This is one of the main drivers behind my decision to join the COETAIL program – I wanted to be part of a network of people that would push me to become a “prosumer”.  The more active one is in contributing to these networks, the more one is also increasingly visible.  And this visibility is what leads to collaboration opportunities, as well as connections with ideas and people.  As Jeff notes on page 18 of Reach: “Activity = Visibility = Connection opportunity”.  This is a simple, yet powerful point – that it really is up to us to become active and contributing members of our PLNs if we expect to also make meaningful connections and really learn from our networks.  

By starting this blog, and by joining the COETAIL program,  I’m taking the first steps toward doing this.  When I read the blogs of some of my colleagues and peers, and see the positive and powerful connections they have made by being active members of their PLNs, I can’t help but feel a little late to the party.  But late is better than never showing up.  I’m very much looking forward to learning with everyone in Cohort 9, as well as other past and future cohorts as well!  


4 thoughts on “The Potential of Networks – Only Fully Realized When Active.

  1. I completely agree with everything that you are saying in this post. I have felt the exact same way as you described yourself – “as a passive consumer instead of a contributor.” I joined Twitter around 2012, but only because I went to a workshop in Hong Kong called “21st Century Learning.” I had been teaching in South America for four years and I had really fallen behind the technology learning community. Anyway, I went to this workshop, learned a lot, signed up for Twitter and never really started using Twitter until last year. I’m still not much of a contributor, so I can challenge myself just like you are trying to challenge yourself.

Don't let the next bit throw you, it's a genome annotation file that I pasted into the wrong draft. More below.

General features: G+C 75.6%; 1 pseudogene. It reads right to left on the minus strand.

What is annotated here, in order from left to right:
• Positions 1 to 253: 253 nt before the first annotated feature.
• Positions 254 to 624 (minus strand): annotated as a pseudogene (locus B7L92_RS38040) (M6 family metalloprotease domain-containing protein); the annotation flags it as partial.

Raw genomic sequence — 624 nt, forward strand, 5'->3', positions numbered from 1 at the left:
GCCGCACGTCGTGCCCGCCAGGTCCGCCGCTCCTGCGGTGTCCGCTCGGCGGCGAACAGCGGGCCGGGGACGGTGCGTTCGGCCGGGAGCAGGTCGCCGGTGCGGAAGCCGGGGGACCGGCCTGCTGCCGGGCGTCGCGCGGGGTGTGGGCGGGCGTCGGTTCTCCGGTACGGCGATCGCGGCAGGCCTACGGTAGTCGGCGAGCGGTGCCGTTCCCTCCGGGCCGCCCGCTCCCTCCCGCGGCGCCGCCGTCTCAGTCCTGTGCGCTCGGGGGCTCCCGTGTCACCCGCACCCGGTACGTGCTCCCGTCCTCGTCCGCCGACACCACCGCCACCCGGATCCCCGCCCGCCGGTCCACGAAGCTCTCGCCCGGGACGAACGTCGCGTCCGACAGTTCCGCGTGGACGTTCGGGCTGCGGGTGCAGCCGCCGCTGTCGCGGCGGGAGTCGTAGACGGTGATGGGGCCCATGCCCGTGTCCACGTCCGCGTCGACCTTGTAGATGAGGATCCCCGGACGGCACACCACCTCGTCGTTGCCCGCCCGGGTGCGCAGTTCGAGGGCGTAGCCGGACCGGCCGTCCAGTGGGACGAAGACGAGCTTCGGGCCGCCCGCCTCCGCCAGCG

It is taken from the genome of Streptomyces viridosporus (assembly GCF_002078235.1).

I also decided to join COETAIL because I thought I was ready to challenge myself more, as well. I am happy to follow people on Twitter and subscribe to other people’s websites and podcasts. I can learn so much, but can’t we all figure out how to display our own ideas or knowledge and share it too? I think that is what it is all about.

    I have kept my Twitter account and Google+ account as professional accounts – not for friends. Therefore, the amount of time I spend on these PLN’s isn’t really wasted time, at all. For example, I switched over to teaching middle school this year, and I spent many hours this summer in my Twitter account. I learned so many skills through my contacts in Twitter that I could start using right away in middle school. So, like you, I always thought, “I don’t have time to sift through all of these different media sources every day.” But in the end, every time I do check my Twitter feed or my Google+ feed, I learn something new and save it somewhere in an organized place in my Google Drive. So, therefore, the time was not wasted at all, it was used wisely.